Thursday, August 7, 2008 - 1:30 PM

OOS 22-1: Virus-induced changes in host chemistry: Do plant viruses manipulate insect vectors through a shared host?

Kerry Mauck, Mark Mescher, and Consuelo De Moraes. The Pennsylvania State University


Insect-vectored diseases cause serious losses in many agricultural crops worldwide, and disease management strategies often focus on managing vector populations to limit pathogen transmission. Improved understanding of the complex interactions among plants, pathogens, and insect vectors will therefore inform the development of more effective and sustainable management strategies. The impact of infection on plant quality and attractiveness to insect vectors is a key issue, and the dependence of pathogens and herbivores on a common host plant creates the potential for both mutualistic and antagonistic interactions. We examined interactions among the ubiquitous, non-persistently transmitted pathogen Cucumber mosaic virus (CMV), two common aphid vectors (Myzus persicae and Aphis gossypii), and the cultivated squash plant Cucurbita pepo ‘Dixie’. The effects of CMV on host-plant quality for aphids and on plant volatile production were examined in field and greenhouse experiments. Aphid population growth, host-plant preferences, and behavioral responses to plant odors and plant surfaces were assayed.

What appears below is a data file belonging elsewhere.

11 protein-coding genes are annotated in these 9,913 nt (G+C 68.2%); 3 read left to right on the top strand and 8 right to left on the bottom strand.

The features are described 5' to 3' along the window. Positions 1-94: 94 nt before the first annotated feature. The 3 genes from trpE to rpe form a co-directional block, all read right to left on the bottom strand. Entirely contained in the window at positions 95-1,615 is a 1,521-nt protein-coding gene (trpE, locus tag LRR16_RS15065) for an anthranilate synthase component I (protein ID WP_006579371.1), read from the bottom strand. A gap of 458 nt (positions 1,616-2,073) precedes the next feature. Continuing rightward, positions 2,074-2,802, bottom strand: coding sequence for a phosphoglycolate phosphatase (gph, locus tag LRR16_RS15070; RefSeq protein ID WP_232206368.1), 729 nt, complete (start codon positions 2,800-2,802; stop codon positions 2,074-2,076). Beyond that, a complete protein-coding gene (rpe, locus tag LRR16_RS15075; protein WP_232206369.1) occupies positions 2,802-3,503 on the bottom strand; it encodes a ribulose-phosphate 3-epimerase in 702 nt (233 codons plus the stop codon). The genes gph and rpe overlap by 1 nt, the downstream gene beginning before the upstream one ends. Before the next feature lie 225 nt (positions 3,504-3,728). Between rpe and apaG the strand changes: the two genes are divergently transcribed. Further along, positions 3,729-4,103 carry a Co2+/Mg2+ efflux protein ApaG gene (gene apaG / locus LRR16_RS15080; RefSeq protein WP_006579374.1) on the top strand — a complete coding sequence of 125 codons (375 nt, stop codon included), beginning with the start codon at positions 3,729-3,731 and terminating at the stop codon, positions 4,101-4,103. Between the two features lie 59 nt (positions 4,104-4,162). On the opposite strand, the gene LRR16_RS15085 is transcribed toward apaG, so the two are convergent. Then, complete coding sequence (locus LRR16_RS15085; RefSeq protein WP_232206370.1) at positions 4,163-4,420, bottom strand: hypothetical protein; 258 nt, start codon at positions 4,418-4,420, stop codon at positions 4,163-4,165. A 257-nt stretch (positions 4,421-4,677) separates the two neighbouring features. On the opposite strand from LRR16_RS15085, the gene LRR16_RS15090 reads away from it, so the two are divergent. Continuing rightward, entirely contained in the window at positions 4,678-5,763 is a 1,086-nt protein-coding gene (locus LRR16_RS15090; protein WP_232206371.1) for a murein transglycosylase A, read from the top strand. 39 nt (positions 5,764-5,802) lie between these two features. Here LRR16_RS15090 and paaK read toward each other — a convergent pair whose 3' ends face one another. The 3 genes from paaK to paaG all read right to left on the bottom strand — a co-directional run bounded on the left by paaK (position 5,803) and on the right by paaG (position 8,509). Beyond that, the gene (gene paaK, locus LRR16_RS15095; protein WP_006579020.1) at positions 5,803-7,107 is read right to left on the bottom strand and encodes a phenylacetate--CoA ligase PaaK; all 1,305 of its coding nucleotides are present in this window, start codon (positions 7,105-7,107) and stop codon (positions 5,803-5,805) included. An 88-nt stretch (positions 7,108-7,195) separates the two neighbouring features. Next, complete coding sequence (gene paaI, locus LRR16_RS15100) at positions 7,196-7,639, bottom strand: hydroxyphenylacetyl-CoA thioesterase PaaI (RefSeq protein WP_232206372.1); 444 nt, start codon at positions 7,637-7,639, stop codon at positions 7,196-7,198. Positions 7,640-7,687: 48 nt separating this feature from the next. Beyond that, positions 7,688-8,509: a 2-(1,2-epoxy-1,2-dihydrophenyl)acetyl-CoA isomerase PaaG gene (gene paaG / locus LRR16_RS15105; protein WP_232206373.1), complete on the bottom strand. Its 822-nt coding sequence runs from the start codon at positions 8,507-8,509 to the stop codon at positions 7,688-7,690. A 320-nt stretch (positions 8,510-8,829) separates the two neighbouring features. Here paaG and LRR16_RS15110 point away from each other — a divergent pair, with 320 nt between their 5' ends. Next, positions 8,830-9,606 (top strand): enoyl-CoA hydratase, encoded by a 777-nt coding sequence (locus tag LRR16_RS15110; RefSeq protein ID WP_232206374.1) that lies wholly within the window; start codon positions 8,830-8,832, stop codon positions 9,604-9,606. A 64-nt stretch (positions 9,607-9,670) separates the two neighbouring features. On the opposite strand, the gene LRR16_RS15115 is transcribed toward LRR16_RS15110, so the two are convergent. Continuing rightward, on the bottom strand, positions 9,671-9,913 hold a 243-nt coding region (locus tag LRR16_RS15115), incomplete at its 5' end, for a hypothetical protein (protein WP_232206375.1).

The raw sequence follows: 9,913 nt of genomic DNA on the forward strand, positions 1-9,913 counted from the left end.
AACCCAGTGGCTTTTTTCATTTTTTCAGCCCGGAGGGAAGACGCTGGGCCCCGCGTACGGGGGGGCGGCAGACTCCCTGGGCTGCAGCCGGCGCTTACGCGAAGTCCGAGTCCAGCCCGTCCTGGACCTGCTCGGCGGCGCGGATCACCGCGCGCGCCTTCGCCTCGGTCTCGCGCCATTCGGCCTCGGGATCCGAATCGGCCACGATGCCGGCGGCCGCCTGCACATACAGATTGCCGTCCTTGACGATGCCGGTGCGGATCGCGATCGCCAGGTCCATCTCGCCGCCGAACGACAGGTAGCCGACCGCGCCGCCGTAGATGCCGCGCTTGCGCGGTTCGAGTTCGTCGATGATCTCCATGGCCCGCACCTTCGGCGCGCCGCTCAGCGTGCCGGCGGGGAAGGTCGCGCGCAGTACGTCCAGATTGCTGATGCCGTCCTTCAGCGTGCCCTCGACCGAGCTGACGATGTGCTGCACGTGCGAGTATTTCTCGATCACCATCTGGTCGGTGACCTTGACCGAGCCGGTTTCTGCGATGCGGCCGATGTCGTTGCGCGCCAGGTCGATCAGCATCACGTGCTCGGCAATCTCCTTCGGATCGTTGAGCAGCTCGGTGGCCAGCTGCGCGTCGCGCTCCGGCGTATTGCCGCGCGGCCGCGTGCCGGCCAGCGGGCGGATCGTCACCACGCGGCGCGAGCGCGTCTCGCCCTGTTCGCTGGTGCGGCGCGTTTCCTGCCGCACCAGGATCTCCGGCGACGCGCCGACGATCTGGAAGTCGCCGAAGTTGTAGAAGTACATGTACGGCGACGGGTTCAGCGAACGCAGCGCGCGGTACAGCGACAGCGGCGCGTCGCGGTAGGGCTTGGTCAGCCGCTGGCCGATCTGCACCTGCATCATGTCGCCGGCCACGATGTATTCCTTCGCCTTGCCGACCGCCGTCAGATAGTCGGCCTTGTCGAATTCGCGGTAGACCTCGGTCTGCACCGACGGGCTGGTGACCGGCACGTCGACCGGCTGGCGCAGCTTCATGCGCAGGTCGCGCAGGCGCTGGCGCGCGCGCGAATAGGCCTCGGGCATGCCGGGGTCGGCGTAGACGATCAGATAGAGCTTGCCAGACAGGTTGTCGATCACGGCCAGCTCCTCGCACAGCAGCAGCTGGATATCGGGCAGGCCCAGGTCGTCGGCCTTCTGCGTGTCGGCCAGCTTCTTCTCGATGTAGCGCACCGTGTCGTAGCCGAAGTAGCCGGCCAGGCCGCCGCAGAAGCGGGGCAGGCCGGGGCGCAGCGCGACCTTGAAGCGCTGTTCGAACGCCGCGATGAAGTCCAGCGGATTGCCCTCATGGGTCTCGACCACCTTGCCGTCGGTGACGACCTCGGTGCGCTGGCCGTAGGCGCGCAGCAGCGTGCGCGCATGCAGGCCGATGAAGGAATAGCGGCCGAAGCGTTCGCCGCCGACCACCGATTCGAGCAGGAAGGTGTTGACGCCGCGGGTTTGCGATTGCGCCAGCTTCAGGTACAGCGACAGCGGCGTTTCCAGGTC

Our results indicate that CMV induces changes in host plants that enhance the initial attraction aphid vectors but lead to rapid dispersal. We found that infection induces increased production of plant volatiles in a composition similar to that of healthy plants. However, experiments examining the growth and reproduction of aphids on healthy and infected plants suggest that infected plants are relatively poor hosts for aphids. Field experiments assessing aphid preference support this result. We found that aphids vectors preferentially arrest on healthy plants over infected plants when they are grown in common plots. These results indicate that CMV induces a volatile profile that is attractive to potential vectors and that infection reduces host quality, favoring the rapid dispersal of vectors after they have acquired the virus. This induced chemical condition has important implications for virus fitness, since non-persistently transmitted viruses such as CMV are transmitted most efficiently when vectors feed on infected plants for short periods of time before dispersing to susceptible hosts.